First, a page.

Pronunciation: \ˈneet freek\
1 : a person who
exhibits a pattern of behavior characterized by obsessive cleaning and
If your character color-codes
his sock drawer or lines up all her DVDs in alphabetical order, they
qualify as neat-freaks.
Some out there in the world of
psychology believe that Obsessive-Compulsive disorder operates on a
continuum of sorts. On one end, you’ve got the germophobes, counters,
and checkers (and double and triple checkers). They can’t function
because their minds just won’t quit.
On the other end, you’ve got
people who hand dry their pots and pans to avoid all trace evidence of
watermarks, and those who have to iron their wrinkle-free shirts. These
behaviors don’t interfere with their ability to function, but they do
make them officially Type-A, for anal-retentive.
Kinda anomalous. Kinda
admirable. Kinda aggravating.
How can you make your neat-freak
pop on the page, larger than life? These four insights should help.
1) The underlying issue
isn’t neatness. It’s control.
A neat-freak borders on neurotic
in certain areas of their lives. They react disproportionately if
something in their sphere of influence isn’t exactly the way they want
it. Their anger often drives other people away, and those who stick
around end up going toe-to-toe every day about the toilet seat left up
or the pair of shoes carelessly left in the living room.
They possess an intrinsic
motivation to keep their environments clean and lint-free. This
obsessive cleaning feeds a need for the neat-freak to feel in control
of their lives, which is their way of coping through stress and trauma.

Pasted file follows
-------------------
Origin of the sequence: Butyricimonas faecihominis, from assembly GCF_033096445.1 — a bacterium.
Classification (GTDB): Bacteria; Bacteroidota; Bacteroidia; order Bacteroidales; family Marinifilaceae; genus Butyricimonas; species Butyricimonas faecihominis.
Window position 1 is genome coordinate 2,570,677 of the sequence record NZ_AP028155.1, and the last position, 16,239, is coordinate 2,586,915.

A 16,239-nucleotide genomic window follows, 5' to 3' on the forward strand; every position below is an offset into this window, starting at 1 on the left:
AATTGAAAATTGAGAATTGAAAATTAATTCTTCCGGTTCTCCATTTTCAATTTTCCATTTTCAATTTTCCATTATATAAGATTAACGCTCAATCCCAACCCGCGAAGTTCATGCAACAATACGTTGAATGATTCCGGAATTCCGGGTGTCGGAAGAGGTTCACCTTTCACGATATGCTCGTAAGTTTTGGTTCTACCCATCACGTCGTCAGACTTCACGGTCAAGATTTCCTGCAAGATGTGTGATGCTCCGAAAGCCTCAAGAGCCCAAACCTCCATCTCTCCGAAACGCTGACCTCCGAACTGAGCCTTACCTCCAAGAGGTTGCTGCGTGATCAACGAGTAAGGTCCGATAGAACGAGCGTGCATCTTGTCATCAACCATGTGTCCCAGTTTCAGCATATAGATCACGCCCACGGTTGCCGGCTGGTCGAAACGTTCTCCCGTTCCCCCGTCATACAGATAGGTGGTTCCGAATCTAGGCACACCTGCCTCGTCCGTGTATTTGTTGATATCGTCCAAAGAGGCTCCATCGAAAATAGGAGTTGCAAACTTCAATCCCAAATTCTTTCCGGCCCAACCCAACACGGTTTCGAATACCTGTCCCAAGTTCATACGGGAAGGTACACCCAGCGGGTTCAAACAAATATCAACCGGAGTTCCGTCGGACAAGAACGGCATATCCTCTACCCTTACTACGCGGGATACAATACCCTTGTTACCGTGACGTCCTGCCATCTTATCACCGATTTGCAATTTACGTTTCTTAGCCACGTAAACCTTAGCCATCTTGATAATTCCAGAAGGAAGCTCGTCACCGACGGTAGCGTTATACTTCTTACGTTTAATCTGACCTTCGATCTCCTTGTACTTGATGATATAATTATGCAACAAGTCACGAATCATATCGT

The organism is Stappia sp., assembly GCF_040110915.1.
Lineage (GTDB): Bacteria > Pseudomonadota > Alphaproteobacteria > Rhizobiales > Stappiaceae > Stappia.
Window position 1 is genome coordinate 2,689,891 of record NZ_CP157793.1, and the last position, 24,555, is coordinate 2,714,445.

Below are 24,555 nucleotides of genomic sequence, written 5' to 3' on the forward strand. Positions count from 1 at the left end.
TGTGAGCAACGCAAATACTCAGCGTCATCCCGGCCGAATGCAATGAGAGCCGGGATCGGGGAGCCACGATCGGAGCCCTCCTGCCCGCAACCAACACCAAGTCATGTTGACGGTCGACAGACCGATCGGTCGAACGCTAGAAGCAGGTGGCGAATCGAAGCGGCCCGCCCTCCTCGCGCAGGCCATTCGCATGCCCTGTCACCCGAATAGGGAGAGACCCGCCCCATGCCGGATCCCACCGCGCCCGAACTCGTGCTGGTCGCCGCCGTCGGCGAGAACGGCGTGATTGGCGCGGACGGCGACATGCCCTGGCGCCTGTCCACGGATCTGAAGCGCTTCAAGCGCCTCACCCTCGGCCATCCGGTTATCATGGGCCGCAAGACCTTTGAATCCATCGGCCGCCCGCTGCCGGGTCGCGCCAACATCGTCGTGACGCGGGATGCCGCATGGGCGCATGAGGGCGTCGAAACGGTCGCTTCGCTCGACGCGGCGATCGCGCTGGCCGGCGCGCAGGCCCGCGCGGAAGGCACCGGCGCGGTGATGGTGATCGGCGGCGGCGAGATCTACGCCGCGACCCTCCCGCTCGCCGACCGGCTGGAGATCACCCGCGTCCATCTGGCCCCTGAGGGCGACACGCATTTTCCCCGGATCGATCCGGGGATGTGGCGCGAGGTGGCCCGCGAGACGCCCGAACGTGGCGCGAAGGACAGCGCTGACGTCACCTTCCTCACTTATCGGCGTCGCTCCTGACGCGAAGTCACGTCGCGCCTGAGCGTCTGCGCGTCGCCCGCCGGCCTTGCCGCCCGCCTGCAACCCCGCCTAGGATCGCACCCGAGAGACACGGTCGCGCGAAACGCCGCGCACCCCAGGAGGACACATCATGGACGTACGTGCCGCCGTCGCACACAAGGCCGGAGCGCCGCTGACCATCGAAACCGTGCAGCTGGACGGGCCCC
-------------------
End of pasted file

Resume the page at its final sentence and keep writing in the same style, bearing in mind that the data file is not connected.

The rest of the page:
You know those people afflicted by the desire to scrub down every
surface with a 10 percent bleach solution? Usually they do this when
facing an overwhelming decision or event. They feel out of control, and
cleaning helps lessen this negative feeling and gives them a sense of
The environment is an extension of the neat-freak.
Jennifer Brown Banks, author of Confessions
of a Neat-Freak, wrote, “It’s no secret that one’s home is a
reflection of self. Neat surroundings (we believe) help us to juggle
many tasks, maintain order, think strategically and even save money!”
To a neat-freak, how his
workstation looks is a direct reflection on his productivity and
abilities. So while #1 focuses on the inner motivation, #2 focuses on
the outward reward. As long as we
see neat-freaks whip out a
portable vacuum cleaner to suck up their dead skin cells and hair
follicles from their keyboards, most coworkers would admire, even envy,
the neat-freak’s clean and clutter-free desk.
characterize themselves as having eccentricities, not problems.
Neat-freaks don’t think they
have any more hiccups in their routines than everyone else. Banks wrote
that she considers herself “idiosyncratic . . . much like a person who
loves to whistle, a hair twirler, or practical joker.”
This little tidbit is where
authors can have fun. As the story world envelops the Type-A character,
forcing change upon her, have fun with the revelations outsiders bring
to the neat-freak. Help her to see herself through someone else’s
perspective. Give him a reality check. And this is done with heavenly
4) In relationships,
neat-freaks have (and probably will always have) trigger areas.
For those of you who write
romance, you’ll be interested to note that little things left out of
place or put away wrong can suddenly take on the extreme importance and
hold insurmountable tension between the couple. The partner will feel
the neat-freak is neurotic and over-the-top, and the neat-freak will
feel the partner doesn’t care if they wallow in filth.
According to New York City
clinical psychologist Ellen McGrath, as interviewed in Psychology
Today in 2006, neat-freaks have very high standards for
neatness in particular areas. These trigger areas might originate from
childhood routines in a household where cleanliness was
considered next to godliness.
It’s possible for neat-freaks to
find meaningful relationships, as long as they are aware of their
leaning toward obsessive cleanliness and withhold judgment from the
not-so-inclined partner. This ideal ending would make for the nice
completion of a secondary character arc.